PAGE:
Here’s another great tip from my interview with author Laura Rowley: BrightScope.com. The site ranks for some of the country’s biggest employers, from 0 to 100. Is your company listed?
- Home Depot
- Hewlett Packard
- General Electric
- Walt Disney
- Exxon Mobile
- Proctor and Gamble
The ratings consider 200 factors, including total plan cost, company generosity, and investment menu quality. For each of these factors and others (like participation rate, salary deferrals, and average investment) you can see how each plan ranks compared to others. The , for instance, is in the top 15 percent of plans with the lowest fees, but is in the 35th to 64th percentile for average account balances. Those young computer whizzes are banking on their stock options, apparently. You can also get a report on the fees associated with your 401k when you register for the site.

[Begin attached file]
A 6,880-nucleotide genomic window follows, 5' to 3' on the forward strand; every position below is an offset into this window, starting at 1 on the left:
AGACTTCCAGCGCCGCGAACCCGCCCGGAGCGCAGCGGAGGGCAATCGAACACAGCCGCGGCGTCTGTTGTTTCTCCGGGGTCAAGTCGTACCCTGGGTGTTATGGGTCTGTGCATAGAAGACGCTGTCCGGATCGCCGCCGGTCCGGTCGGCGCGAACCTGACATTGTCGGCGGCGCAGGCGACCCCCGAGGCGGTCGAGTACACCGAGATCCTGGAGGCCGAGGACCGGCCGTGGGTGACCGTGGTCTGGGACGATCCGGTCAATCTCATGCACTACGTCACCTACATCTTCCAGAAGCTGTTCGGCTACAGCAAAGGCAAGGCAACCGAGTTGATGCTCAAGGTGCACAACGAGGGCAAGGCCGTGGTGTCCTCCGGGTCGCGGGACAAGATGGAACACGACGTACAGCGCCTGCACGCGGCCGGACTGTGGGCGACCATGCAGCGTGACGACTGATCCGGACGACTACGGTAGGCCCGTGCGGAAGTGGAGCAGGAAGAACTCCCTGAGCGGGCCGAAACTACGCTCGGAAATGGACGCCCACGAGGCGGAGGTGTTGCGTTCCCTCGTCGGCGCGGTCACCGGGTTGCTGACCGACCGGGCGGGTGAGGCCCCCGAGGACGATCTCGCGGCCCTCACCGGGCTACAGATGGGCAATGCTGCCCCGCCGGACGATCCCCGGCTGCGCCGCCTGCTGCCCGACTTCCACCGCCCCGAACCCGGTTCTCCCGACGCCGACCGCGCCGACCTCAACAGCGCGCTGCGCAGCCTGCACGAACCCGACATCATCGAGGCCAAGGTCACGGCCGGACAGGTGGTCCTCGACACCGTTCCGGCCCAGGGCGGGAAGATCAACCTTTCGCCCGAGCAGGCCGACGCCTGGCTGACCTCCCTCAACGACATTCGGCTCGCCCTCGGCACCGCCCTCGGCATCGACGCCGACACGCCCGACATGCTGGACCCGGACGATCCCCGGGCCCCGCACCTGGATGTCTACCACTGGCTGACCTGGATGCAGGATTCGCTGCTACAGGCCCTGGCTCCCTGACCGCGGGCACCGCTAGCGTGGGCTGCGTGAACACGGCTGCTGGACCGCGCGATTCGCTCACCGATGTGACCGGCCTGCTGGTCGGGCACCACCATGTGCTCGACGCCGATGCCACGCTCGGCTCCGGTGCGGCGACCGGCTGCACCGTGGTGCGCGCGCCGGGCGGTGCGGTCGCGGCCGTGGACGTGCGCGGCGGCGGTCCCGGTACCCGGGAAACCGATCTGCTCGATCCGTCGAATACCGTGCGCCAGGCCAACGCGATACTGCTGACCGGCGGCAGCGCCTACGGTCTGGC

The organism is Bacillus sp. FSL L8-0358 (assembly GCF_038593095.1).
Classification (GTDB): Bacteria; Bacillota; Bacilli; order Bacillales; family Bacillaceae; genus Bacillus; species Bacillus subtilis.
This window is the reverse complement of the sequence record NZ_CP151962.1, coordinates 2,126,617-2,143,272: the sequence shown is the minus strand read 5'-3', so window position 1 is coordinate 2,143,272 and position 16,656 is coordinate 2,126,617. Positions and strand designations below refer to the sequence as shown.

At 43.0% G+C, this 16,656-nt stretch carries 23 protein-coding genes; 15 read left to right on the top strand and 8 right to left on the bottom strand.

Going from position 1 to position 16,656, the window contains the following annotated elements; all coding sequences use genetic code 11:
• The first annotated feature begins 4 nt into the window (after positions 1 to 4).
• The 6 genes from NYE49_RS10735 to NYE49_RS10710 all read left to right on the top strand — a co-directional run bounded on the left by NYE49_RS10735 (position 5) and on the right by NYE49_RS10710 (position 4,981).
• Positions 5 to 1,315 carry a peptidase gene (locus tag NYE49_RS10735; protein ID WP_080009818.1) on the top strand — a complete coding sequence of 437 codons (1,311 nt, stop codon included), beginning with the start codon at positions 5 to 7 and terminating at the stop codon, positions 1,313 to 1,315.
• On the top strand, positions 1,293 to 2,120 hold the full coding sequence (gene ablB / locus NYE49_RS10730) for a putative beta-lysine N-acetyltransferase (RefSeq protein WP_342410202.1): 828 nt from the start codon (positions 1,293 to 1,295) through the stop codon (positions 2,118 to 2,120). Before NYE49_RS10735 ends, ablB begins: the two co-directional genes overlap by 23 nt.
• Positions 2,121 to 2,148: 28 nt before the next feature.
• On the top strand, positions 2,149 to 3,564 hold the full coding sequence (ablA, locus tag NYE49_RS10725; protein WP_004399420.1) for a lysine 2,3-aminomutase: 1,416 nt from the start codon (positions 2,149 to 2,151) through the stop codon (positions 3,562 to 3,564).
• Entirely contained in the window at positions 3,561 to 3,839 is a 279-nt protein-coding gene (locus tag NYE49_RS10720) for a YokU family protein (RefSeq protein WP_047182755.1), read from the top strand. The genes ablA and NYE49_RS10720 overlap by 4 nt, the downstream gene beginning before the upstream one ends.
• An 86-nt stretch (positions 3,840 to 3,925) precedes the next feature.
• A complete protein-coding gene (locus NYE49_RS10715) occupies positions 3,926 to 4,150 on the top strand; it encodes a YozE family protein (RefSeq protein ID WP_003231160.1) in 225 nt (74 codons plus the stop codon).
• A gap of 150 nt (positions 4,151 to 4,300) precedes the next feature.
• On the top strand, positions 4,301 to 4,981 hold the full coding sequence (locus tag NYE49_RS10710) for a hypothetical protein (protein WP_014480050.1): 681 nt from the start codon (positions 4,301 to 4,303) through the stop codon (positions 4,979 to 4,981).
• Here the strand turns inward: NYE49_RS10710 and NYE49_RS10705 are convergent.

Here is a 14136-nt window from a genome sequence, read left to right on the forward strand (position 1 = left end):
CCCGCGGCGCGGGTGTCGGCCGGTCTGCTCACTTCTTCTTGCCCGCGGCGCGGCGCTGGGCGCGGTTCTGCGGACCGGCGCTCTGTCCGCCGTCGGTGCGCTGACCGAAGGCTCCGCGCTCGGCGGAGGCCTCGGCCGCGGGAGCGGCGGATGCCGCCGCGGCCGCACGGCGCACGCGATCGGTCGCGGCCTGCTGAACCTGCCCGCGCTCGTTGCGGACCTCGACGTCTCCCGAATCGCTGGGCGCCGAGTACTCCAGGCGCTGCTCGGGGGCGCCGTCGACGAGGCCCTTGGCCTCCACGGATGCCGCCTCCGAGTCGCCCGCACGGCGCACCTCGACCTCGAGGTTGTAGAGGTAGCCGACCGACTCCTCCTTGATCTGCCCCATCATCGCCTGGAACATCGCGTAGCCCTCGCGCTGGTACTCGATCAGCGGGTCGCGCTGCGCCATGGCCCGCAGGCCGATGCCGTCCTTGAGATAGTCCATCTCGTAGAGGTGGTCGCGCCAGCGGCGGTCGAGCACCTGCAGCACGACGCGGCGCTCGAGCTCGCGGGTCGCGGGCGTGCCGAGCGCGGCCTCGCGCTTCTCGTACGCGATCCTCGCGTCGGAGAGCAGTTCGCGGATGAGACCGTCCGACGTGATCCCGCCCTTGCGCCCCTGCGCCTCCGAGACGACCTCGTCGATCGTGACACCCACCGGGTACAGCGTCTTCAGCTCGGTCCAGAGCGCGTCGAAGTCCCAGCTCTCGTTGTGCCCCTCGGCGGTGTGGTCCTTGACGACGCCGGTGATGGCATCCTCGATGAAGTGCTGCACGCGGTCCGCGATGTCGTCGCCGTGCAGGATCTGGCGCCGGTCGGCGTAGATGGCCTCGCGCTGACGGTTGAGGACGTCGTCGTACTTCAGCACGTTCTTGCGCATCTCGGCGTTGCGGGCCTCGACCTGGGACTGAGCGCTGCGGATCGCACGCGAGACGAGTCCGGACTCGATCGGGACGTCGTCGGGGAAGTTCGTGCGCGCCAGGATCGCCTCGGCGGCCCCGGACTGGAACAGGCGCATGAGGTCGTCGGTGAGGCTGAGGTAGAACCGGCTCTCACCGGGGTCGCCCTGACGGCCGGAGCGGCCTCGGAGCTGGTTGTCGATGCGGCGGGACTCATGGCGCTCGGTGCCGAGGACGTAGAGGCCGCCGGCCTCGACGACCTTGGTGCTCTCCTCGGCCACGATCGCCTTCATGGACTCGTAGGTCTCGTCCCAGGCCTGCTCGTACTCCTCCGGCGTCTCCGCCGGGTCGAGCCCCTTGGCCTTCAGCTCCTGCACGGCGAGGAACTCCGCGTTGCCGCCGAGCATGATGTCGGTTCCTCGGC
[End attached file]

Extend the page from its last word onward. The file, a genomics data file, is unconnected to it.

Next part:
BrightScope’s goal is “to increase the retirement security of America’s workforce by bringing transparency and efficiency to the 401k plan market,” the site says. BrightScope claims to be “the only 401k analytics firm that is truly independent and does not accept compensation in the form of revenue sharing from mutual fund companies or plan providers.”
So how does the site make money? BrightScope is “aligned with plan sponsors,” which is all the website says about its bottom line. That leaves me slightly suspicions. It seems the site means well, but if the folks behind BrightScope are not willing to explain how it makes money then they are hiding something. You can read more about the company on their .
As for the data sources, the site culls 401k info from the Department of Labor, the Securities and Exchange Commission, the U.S. Census Bureau, the Equal Employment Opportunity Commission, and the Bureau of Labor Statistics. Some mutual fund and investment data come from mutual fund prospectuses, and a few companies provided information.I hope this site is a resource for you!